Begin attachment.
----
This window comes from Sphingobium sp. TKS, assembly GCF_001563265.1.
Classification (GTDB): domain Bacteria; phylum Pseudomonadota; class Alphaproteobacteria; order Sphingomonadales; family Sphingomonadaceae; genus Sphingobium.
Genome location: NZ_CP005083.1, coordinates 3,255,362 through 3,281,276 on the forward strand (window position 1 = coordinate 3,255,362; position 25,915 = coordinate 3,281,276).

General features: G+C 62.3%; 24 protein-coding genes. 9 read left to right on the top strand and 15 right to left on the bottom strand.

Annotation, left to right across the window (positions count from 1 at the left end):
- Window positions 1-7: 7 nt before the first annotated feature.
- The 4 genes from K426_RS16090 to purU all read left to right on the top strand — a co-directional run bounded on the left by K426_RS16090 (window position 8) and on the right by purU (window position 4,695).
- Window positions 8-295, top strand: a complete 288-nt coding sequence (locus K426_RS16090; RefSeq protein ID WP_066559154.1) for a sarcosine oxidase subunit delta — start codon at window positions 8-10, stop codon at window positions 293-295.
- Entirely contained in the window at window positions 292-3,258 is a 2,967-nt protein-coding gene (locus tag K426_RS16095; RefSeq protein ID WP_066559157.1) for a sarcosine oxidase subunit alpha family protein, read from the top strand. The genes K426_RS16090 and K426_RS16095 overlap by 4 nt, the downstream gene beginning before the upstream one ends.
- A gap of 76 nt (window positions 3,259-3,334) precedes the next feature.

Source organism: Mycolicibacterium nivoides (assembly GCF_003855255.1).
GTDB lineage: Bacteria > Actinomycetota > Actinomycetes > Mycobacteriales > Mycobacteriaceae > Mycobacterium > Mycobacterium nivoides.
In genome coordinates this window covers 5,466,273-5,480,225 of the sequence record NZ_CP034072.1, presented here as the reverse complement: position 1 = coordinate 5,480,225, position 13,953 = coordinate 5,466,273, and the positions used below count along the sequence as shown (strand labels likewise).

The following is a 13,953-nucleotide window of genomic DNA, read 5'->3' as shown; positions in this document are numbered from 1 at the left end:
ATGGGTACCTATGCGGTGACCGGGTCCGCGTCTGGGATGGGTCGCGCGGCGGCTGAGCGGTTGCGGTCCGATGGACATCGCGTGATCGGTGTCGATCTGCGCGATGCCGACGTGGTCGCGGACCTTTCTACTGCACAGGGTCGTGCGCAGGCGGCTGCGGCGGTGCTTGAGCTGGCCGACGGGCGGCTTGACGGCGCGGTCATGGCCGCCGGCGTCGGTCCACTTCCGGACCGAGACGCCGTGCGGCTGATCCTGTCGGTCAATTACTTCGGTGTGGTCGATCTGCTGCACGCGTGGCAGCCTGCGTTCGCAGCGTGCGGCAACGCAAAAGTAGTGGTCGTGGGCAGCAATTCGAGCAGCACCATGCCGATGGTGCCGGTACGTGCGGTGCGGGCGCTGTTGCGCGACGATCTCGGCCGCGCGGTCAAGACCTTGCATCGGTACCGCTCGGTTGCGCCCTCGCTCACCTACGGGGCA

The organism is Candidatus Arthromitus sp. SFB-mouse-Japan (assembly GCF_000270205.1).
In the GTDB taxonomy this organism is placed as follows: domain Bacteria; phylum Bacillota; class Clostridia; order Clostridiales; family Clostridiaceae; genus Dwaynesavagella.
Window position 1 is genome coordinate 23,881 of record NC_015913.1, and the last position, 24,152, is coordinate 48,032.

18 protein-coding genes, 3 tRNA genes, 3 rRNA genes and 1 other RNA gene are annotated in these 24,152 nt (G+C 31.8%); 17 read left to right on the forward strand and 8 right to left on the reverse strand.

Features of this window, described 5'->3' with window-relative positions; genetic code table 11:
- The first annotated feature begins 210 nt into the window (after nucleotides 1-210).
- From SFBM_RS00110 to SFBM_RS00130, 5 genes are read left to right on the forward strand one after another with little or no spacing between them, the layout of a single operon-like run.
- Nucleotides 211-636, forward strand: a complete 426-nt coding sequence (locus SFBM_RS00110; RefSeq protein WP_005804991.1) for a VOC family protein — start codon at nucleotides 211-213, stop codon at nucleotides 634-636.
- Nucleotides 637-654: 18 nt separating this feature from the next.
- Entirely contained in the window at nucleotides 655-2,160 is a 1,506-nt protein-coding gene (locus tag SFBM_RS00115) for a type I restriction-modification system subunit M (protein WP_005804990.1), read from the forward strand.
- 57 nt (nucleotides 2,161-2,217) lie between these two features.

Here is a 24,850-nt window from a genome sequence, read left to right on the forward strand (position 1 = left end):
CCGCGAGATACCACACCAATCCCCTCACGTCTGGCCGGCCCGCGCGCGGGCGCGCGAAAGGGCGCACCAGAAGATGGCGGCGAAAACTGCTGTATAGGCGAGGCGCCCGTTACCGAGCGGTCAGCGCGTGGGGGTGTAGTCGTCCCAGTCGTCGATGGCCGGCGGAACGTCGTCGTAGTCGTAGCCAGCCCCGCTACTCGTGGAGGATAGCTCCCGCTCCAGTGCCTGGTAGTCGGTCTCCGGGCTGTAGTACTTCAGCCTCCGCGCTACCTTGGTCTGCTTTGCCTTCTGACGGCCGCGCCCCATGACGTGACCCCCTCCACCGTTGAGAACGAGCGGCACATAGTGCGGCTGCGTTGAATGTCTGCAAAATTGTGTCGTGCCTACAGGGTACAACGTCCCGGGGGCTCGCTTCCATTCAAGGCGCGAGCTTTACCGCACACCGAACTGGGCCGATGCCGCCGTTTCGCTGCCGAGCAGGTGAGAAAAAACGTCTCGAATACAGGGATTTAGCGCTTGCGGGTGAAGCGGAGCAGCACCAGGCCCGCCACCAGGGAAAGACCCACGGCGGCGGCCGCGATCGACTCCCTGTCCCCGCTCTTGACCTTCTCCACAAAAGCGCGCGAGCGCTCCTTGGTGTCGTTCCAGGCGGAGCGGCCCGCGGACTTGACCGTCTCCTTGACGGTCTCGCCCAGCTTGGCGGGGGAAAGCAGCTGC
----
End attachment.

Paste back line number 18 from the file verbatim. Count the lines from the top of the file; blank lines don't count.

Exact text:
Window position 1 is genome coordinate 23,881 of record NC_015913.1, and the last position, 24,152, is coordinate 48,032.